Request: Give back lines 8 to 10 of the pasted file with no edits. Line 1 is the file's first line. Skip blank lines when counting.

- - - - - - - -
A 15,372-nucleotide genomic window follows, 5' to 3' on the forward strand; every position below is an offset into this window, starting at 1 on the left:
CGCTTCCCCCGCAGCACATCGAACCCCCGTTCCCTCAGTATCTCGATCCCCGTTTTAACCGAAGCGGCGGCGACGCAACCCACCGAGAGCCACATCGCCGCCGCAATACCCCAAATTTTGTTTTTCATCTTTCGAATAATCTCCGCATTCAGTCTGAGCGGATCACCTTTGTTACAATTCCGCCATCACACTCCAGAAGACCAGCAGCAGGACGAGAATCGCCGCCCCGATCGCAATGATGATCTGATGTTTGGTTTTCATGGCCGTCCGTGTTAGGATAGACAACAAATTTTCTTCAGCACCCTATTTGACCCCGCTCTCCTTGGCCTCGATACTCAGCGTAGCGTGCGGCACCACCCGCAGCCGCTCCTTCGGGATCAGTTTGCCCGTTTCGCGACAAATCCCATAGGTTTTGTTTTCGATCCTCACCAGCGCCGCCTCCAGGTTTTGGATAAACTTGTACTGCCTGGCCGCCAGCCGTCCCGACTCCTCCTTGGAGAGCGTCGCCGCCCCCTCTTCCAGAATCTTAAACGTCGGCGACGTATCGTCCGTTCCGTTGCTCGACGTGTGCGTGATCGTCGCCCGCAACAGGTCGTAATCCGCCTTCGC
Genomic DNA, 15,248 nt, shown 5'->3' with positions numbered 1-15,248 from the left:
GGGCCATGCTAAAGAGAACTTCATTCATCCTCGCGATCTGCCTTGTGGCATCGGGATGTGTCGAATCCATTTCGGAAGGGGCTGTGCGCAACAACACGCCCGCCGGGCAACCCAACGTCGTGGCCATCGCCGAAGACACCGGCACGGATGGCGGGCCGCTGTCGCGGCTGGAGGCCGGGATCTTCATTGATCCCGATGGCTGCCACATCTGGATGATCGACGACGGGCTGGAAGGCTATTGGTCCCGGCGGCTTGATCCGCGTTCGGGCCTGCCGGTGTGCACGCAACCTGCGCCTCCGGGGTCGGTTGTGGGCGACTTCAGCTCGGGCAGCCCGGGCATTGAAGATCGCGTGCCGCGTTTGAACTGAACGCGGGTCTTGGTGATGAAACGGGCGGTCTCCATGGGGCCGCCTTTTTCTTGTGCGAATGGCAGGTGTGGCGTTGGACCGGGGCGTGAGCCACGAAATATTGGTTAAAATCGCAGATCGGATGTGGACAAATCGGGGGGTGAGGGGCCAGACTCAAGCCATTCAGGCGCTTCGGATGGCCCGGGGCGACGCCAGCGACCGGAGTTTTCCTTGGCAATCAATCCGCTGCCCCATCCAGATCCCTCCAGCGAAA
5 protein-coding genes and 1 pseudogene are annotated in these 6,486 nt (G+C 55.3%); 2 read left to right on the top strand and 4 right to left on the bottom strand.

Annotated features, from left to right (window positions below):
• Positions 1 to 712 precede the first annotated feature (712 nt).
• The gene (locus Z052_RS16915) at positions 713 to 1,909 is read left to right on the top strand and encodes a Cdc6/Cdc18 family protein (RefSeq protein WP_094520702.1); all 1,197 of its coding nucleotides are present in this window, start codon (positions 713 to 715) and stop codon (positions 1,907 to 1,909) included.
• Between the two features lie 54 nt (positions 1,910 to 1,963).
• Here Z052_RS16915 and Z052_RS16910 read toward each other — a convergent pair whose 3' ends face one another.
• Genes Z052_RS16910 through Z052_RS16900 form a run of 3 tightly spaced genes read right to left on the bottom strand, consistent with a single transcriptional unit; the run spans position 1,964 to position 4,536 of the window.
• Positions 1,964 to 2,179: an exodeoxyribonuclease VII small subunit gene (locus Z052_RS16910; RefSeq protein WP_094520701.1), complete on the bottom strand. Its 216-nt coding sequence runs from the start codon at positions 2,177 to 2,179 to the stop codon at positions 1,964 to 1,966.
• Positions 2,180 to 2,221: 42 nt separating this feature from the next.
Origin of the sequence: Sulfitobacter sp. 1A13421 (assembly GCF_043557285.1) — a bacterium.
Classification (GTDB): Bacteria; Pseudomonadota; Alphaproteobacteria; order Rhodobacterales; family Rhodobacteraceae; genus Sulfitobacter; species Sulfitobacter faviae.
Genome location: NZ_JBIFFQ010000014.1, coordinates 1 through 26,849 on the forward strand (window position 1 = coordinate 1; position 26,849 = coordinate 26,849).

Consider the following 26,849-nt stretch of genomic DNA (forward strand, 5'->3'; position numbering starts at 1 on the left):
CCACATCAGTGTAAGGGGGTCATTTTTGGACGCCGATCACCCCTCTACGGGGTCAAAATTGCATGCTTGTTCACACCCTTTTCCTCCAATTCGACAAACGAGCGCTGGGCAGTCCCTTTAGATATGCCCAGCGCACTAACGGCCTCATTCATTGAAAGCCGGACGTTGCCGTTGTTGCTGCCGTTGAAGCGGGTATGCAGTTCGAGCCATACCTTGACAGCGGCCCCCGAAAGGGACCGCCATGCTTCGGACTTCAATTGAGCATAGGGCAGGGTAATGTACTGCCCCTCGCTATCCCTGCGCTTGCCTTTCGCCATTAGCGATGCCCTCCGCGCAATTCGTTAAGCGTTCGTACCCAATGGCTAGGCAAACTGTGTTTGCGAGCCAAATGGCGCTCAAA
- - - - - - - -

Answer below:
• The gene (locus Z052_RS16915) at positions 713 to 1,909 is read left to right on the top strand and encodes a Cdc6/Cdc18 family protein (RefSeq protein WP_094520702.1); all 1,197 of its coding nucleotides are present in this window, start codon (positions 713 to 715) and stop codon (positions 1,907 to 1,909) included.
• Between the two features lie 54 nt (positions 1,910 to 1,963).
• Here Z052_RS16915 and Z052_RS16910 read toward each other — a convergent pair whose 3' ends face one another.